The primary determination of effectiveness was based on demonstration of similar asparagine depletion (magnitude and duration) in the Oncaspar® and native E. coli L-asparaginase arms. The protocol-specified goal was achievement of asparagine depletion to a serum concentration of ≤1 μM. The proportion of patients with this level of depletion was similar between the 2 study arms during all 3 phases of treatment at the protocol-specified time points.
In all phases of treatment, serum asparagine concentrations decreased within 4 days of the first dose of asparaginase in the treatment phase and remained low for approximately 3 weeks for both Oncaspar® and native E. coli L-asparaginase arms. Serum asparagine concentrations during the induction phase are shown in Figure 1. The patterns of serum asparagine depletion in the 2 delayed intensification phases are similar to the pattern of serum asparagine depletion in the induction phase.
FIGURE 1 : MEAN (± STANDARD ERROR) SERUM ASPARAGINE CONCENTRATIONS DURING STUDY 1 INDUCTION PHASE
Note: Oncaspar® (2,500 International Units/m² intramuscular) was administered on Day 3 of the 4-week induction phase. Native E. coli L-asparaginase (6,000 International Units/m² intramuscular) was administered 3 times weekly for 9 doses during induction.
CSF asparagine concentrations were determined in 50 patients during the induction phase. CSF asparagine decreased from a mean pretreatment concentration of 3.1 μM to 1.7 μM on Day 4 ± 1 and 1.5 μM at 25 ± 1 days after administration of Oncaspar® . These findings were similar to those observed in the native E. coli L-asparaginase treatment arm.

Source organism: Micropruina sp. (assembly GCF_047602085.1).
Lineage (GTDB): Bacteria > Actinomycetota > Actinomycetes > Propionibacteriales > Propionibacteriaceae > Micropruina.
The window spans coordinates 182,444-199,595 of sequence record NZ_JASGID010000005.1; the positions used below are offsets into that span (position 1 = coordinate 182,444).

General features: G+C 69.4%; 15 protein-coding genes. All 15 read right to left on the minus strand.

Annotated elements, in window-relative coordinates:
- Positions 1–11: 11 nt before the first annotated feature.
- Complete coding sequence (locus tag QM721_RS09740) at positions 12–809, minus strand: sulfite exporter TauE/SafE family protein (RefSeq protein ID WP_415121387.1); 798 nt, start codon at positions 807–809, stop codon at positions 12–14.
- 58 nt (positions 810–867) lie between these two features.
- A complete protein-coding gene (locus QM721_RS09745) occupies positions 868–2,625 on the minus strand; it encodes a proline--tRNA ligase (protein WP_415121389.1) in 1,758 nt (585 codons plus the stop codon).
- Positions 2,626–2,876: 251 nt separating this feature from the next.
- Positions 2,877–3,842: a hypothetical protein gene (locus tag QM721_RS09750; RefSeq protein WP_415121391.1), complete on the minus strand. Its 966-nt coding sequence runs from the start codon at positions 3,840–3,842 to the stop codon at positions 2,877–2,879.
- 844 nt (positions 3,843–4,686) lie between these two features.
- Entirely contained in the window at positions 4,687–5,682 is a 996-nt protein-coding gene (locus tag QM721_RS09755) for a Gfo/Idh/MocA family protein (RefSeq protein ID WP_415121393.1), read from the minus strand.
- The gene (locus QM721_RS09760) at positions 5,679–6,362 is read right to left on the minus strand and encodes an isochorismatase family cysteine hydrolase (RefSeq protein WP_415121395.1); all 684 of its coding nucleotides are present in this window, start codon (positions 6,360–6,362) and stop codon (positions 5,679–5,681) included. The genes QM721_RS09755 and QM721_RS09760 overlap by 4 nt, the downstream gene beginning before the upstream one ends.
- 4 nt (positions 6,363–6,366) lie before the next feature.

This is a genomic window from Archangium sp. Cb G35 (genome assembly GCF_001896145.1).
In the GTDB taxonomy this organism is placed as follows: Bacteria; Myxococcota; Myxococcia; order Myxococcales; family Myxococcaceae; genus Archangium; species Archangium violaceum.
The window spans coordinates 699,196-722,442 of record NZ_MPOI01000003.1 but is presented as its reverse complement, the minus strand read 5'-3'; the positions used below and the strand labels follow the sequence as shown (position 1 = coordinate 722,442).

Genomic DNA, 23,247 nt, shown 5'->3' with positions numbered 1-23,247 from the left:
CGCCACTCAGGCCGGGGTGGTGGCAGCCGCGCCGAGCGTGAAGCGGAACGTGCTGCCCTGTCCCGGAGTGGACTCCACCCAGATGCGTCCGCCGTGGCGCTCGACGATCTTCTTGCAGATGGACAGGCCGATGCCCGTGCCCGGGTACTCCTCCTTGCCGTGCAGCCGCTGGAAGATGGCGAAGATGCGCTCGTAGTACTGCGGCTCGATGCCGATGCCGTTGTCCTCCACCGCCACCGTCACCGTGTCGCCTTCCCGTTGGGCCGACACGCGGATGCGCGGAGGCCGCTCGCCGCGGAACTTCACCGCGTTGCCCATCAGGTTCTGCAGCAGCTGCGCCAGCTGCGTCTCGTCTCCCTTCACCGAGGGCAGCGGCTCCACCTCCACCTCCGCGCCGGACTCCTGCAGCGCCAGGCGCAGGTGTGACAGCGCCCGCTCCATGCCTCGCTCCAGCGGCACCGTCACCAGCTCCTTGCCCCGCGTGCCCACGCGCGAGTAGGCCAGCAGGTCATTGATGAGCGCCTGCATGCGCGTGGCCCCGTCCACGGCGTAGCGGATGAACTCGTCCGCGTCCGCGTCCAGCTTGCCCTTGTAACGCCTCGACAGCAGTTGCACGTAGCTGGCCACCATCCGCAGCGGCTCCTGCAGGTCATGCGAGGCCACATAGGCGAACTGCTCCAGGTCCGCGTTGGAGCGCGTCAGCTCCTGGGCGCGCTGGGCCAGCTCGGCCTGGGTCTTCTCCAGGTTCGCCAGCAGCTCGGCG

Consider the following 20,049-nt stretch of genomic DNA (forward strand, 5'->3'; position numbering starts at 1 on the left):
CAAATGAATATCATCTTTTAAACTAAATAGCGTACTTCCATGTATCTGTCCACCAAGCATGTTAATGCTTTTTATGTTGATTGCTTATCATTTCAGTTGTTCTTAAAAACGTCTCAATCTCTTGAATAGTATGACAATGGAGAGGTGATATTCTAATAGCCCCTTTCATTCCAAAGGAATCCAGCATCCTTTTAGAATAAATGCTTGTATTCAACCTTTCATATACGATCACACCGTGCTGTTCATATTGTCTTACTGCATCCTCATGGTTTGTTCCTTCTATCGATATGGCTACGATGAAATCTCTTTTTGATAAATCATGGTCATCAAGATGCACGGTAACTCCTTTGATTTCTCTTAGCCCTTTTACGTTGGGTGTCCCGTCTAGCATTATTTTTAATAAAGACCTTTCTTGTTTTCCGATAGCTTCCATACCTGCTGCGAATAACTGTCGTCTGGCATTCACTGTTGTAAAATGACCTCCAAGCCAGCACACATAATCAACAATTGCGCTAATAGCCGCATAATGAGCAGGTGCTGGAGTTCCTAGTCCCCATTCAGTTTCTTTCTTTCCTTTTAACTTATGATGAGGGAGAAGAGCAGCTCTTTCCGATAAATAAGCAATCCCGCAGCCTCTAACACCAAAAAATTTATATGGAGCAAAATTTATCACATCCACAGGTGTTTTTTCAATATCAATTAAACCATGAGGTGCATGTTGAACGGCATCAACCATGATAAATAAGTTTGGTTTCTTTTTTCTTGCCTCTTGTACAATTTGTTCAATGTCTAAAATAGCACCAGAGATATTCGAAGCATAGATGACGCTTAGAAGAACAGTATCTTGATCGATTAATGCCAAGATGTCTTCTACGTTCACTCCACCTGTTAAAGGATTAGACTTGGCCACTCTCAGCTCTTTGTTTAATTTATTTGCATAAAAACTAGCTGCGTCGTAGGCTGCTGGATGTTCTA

While the 3-year Event-Free Survival (EFS) for the Oncaspar® and native E. coli L-asparaginase study arms were similar and in the range of 80%, Study 1 was not designed to evaluate for differences in EFS rates.
ALL Patients Hypersensitive To Asparaginase
The safety and effectiveness of Oncaspar® was evaluated in 4 open-label studies enrolling a total of 42 patients with multiply-relapsed, acute leukemia [39 (93%) with ALL] with a history of prior clinical allergic reaction to asparaginase. Hypersensitivity to asparaginase was defined by a history of systemic rash, urticaria, bronchospasm, laryngeal edema, hypotension, or local erythema, urticaria, or swelling, greater than 2 centimeters, for at least 10 minutes following administration of any form of native E. coli L-asparaginase. All patients received Oncaspar® at a dose of 2,000 or 2,500 International Units/m² administered intramuscularly or intravenously every 14 days. Patients received Oncaspar® as a single agent or in combination with multi-agent chemotherapy. The re-induction response rate was 50% (95% confidence interval: 35%, 65%), based upon 36% complete remissions and 14% partial remissions. These results were similar to the overall response rates reported for patients with ALL receiving second-line, native E. coli L-asparaginase-containing re-induction chemotherapy. Anti-tumor activity was also observed with single-agent Oncaspar® . Three responses (1 complete remission and 2 partial remissions) were observed in 9 adult and pediatric patients with relapsed ALL and hypersensitivity to native E. coli L-asparaginase.
Last reviewed on RxList: 5/2/2014
This monograph has been modified to include the generic and brand name in many instances.